The Haarlem master Maarten van Heemskerck had a long and successful career as a painter of altarpieces—some on a monumental scale—and other religious pictures, as well as portraits and mythological scenes. More than one hundred paintings are known. He initially adopted the style of Jan van Scorel, with whom he worked in the late 1520s. After a long sojourn in Italy (1532–1536/37), where he studied the art of Michelangelo and Giulio Romano and drew after ancient sculpture and architecture, Heemskerck developed the more dynamic Italianate manner that he practiced for the rest of his life.
Hardly less significant than Heemskerck’s achievement as a painter is the oeuvre of six hundred prints made from his designs. A few are after paintings, but the vast majority reproduce detailed pen-and-ink compositions, of which Giving Drink to the Thirsty is a fine example. Hundreds of these drawings have survived. Neatly executed with clearly defined contours and sharp, distinct parallel lines and cross-hatchings for shading, they provided easily translatable models for the specialist engravers who copied them onto copper plates. The first of his collaborators was the printmaker and moral philosopher Dirck Volkertsz. Coornhert, with whom Heemskerck worked from 1548 to 1559. Initially, they probably co-published their prints in Haarlem, but from 1553 onward, most were issued in Antwerp by Hieronymus Cock and marketed there by Cock and the printer/publisher Christoffel Plantijn. Later, Philips Galle, among others, engraved Van Heemskerck’s compositions, which he continued to design into the 1570s. Many were produced in series, including Old and New Testament narrative cycles, devotional imagery, mythological scenes, and allegorical subjects.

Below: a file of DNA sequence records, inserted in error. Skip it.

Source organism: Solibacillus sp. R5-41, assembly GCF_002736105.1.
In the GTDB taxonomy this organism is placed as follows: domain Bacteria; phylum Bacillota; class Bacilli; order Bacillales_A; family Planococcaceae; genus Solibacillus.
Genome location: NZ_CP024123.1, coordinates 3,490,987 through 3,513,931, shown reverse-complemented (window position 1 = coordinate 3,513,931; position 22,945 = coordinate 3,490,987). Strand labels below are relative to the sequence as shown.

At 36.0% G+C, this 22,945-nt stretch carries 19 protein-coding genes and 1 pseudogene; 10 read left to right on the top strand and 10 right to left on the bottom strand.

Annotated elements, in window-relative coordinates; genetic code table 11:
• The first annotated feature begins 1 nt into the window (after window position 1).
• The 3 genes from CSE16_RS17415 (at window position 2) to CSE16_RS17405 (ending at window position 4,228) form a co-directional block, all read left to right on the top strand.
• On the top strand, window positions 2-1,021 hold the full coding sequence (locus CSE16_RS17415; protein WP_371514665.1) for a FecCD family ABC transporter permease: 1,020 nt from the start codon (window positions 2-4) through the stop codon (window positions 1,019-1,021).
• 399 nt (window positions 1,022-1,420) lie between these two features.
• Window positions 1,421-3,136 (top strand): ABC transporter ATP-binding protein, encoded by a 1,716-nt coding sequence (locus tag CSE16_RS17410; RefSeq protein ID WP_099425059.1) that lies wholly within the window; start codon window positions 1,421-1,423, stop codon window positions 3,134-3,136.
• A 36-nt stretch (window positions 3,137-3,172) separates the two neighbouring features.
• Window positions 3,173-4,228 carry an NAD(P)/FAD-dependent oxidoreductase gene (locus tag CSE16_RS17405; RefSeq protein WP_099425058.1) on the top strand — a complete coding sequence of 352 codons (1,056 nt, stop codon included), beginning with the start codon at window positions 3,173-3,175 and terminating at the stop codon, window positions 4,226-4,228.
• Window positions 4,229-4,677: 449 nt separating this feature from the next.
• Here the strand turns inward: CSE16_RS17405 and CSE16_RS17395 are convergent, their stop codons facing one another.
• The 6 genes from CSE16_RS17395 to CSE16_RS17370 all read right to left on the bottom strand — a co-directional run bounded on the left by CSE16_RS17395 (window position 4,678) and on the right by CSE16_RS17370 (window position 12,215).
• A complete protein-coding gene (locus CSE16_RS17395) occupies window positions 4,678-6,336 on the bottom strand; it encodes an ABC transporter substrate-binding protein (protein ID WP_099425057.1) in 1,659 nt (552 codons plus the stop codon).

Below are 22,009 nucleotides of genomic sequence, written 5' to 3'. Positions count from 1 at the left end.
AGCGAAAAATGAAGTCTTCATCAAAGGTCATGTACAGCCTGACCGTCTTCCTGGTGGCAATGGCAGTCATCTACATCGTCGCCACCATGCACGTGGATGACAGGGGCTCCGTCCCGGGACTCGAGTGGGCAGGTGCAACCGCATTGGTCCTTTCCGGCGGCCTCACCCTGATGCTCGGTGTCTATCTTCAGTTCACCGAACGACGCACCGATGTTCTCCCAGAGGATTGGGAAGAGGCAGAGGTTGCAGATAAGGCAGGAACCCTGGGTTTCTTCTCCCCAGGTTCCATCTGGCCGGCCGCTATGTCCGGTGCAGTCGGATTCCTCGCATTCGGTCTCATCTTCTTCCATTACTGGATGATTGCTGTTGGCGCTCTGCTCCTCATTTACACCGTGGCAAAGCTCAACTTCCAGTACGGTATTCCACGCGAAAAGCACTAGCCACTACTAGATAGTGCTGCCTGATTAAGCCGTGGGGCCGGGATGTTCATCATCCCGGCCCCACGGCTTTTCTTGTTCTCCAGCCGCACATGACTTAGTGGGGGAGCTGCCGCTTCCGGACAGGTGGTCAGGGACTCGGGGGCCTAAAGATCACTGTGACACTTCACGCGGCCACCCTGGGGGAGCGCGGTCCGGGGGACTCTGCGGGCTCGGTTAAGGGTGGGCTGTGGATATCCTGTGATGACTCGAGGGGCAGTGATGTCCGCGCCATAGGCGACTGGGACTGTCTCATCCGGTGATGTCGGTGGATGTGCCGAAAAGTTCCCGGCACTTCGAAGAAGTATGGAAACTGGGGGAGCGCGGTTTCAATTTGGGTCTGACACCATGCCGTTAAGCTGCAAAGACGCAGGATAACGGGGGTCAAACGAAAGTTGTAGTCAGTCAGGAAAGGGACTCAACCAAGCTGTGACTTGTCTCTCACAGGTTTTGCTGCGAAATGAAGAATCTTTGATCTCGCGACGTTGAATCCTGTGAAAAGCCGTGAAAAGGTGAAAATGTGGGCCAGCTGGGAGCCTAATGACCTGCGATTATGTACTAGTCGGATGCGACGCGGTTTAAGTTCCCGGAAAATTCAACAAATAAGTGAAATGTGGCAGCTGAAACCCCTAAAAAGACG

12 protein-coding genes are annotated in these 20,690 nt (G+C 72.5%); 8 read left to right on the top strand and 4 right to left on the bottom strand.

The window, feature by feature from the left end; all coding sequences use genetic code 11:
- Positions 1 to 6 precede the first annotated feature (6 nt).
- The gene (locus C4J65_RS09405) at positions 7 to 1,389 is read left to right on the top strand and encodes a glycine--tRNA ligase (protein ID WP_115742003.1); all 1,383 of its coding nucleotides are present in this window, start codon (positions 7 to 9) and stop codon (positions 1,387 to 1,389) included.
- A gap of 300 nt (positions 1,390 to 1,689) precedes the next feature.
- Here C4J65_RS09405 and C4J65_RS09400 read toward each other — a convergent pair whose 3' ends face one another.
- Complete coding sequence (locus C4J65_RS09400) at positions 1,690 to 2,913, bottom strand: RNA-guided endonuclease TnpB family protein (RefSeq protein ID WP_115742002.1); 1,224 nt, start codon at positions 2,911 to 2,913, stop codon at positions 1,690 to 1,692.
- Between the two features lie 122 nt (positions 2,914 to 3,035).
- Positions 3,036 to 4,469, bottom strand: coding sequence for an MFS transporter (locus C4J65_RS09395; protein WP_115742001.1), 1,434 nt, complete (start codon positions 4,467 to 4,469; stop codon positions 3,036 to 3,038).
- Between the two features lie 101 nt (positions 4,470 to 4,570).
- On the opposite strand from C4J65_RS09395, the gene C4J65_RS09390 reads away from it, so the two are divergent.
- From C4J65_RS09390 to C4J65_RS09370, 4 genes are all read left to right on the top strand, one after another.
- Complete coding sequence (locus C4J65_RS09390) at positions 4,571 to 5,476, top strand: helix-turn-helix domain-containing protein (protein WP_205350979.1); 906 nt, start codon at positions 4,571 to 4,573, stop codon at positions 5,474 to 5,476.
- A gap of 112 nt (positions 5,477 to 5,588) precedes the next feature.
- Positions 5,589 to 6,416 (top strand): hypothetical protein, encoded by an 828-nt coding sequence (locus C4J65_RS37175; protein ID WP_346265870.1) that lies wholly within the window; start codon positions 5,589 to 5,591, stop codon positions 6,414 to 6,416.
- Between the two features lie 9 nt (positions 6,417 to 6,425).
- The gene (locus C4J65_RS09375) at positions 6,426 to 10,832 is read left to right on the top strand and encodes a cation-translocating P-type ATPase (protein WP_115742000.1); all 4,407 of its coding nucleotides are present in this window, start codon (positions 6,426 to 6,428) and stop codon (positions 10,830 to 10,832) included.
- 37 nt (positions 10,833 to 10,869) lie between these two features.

Giving Drink to the Thirsty was engraved by Coornhert in 1552 as the third plate in a suite of seven representing The Last Judgment and Six Works of Mercy (Fig. 1). The theme of the Works of Mercy (or Charity) derives from Matthew 25:31–46. Addressing his disciples, Jesus foretold the Last Judgment, when the righteous would be welcomed into heaven and the wicked consigned to eternal damnation. God would distinguish the righteous by the charitable acts they had performed during their lives: feeding the hungry, giving drink to the thirsty, offering shelter to strangers, clothing the naked, and visiting the sick and imprisoned. Medieval theologians added a seventh work of mercy, burying the dead, to the six enumerated by Jesus in the gospel. The subject occurs in paintings and glass roundels displayed in almshouses and hospitals in the Netherlands during the fifteenth and sixteenth centuries, sometimes in conjunction with a Last Judgment.
Heemskerck’s series begins with The Last Judgment, followed by six plates representing the charitable works cited by Matthew. The signature on The Last Judgment identifies Heemskerck as inventor and Coornhert as engraver of the set. Drawings for five of the seven plates have survived. All are signed or monogrammed and dated 1552, and their dimensions correspond closely to those of the engraved compositions, which reproduce the models in reverse. The Harvard sheet has been incised to transfer the design to the copper plate. Dutch texts beneath the images in the engravings quote the words of Jesus from Matthew 25:35–36. The line under the print after the Harvard composition reads, “I was thirsty and you gave me drink.” (Icwas dorstich, ghi hebt mi te drincken gegeuen; Matthew 25:35.) Images of this charitable scene often represent the recipients as impoverished and supporting themselves on crutches, but Heemskerck has strikingly shown the drinking man with only one arm. The vertical format of the compositions, as well as the large scale and Michelangelesque style of the figures in this series, are characteristic of Heemskerck’s designs of the late 1540s and early 1550s.